When he was finished, he had created over ten hours of training material that covered nearly every aspect of professional camerawork from the ground up. Spread over six DVDs, Per had indeed created the ultimate training guide. Not only did the DVDs relate to the actual camera operators and cinematographers, it gave a common language that directors could use to exactly describe the shots they were looking for from their DPs and camera people as well.
With all this said, how understandable are the DVDs for people who may not be as familiar with traditional shooting techniques? Actually, they're very understandable provided that you deal with them in discreet chunks, rather than trying to sit down at watch them all at once. If you fail to do this, there is a very real danger of becoming overwhelmed by the sheer quantity of information present in the DVDs, no matter how understandable any piece of the DVDs in fact are.
The best way to combat this is to simply realize how much data is present here and watch them accordingly. Treat each segment or couple segments as a bite size lesson. Watch a lesson at a time and process what you've learned. Done at that rate, you could easily absorb all of the information in the DVDs and begin to make use of them in a couple of months.
After you've gotten the hang of everything by watching it through in detail the first time, then you can rewatch them in their entirety as refreshers. Again, Per's goal was to have a rewatchable tool that would drill the terminology and usage of different shots and shooting techniques into your head through repetition.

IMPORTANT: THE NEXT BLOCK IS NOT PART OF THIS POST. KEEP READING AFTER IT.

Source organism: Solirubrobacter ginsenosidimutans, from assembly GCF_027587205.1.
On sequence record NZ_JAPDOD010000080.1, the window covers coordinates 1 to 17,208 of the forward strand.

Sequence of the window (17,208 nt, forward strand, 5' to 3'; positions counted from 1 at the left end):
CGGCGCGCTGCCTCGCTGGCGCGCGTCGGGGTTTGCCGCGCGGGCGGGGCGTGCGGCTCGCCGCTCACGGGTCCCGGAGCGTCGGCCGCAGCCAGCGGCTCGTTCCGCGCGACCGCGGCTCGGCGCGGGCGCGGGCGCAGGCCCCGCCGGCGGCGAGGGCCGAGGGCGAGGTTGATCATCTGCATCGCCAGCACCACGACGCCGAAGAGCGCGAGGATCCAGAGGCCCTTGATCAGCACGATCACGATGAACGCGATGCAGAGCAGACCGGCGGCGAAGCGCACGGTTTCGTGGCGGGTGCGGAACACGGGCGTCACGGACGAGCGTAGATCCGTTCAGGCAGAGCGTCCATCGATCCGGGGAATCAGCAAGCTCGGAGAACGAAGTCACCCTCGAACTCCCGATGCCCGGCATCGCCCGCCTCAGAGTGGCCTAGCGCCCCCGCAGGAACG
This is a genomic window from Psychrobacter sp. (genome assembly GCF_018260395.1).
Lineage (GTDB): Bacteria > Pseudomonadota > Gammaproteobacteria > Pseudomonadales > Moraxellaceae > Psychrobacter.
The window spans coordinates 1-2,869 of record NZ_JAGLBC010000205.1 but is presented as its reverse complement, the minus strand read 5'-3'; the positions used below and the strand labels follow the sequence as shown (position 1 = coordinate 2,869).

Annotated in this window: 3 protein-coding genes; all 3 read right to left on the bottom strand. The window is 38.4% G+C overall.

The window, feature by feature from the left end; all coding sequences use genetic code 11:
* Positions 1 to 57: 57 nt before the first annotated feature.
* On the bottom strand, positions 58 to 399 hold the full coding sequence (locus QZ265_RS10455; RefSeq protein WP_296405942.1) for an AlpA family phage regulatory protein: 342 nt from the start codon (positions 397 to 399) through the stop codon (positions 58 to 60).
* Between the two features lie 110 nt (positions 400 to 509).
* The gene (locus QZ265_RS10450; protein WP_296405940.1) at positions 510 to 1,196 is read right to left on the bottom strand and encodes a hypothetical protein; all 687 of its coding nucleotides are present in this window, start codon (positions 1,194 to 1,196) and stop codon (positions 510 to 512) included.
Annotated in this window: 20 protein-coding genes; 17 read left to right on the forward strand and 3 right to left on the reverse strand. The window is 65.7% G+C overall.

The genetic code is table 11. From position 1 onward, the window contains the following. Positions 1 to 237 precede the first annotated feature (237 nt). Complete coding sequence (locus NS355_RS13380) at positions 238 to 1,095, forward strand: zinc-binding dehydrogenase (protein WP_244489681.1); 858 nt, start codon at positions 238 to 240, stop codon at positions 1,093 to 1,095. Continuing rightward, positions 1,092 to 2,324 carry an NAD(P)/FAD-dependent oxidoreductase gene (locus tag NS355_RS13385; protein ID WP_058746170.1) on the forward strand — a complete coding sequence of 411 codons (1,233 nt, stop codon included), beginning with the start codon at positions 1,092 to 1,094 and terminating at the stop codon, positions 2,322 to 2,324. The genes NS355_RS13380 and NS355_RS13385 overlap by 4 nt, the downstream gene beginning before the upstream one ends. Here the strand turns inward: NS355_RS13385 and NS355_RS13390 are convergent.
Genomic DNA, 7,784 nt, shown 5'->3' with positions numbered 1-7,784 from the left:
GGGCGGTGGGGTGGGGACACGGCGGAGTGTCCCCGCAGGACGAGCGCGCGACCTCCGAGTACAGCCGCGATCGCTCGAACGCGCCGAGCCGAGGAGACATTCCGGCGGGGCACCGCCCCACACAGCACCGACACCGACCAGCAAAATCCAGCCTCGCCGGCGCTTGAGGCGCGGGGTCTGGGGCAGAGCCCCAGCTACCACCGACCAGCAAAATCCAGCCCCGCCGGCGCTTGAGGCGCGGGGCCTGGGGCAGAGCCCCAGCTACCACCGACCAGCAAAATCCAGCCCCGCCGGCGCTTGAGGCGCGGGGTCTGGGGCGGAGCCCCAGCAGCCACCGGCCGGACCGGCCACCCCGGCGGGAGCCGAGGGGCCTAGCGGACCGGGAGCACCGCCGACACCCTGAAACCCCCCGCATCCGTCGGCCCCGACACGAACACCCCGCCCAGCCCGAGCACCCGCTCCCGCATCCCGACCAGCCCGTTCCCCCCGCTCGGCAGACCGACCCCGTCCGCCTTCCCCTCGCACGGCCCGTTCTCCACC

As you can tell from the description in the Comprehension section there is a whole ocean of depth in this DVD series. It'll take time to absorb all of the elements of this DVD series, but it's time very well spent.
The first two DVDs are all dedicated to the stationary camera setup. The next two DVDs are dedicated to moving cameras, as those created through dollies, cranes, and jibs. The final two DVDs combine all the information shown in the first four and help you to see sequences and chains that you might set up shots in during an actual shoot. They actually go from the script to blocking to the final shoot in these, which is very helpful. (To practice later, you can even download scripts and blocking charts from the Hollywood Camerawork website!)
The things presented in these DVDs are the sort of things too many filmmakers never think through and then can't understand their problems with continuity and/or coverage after the fact.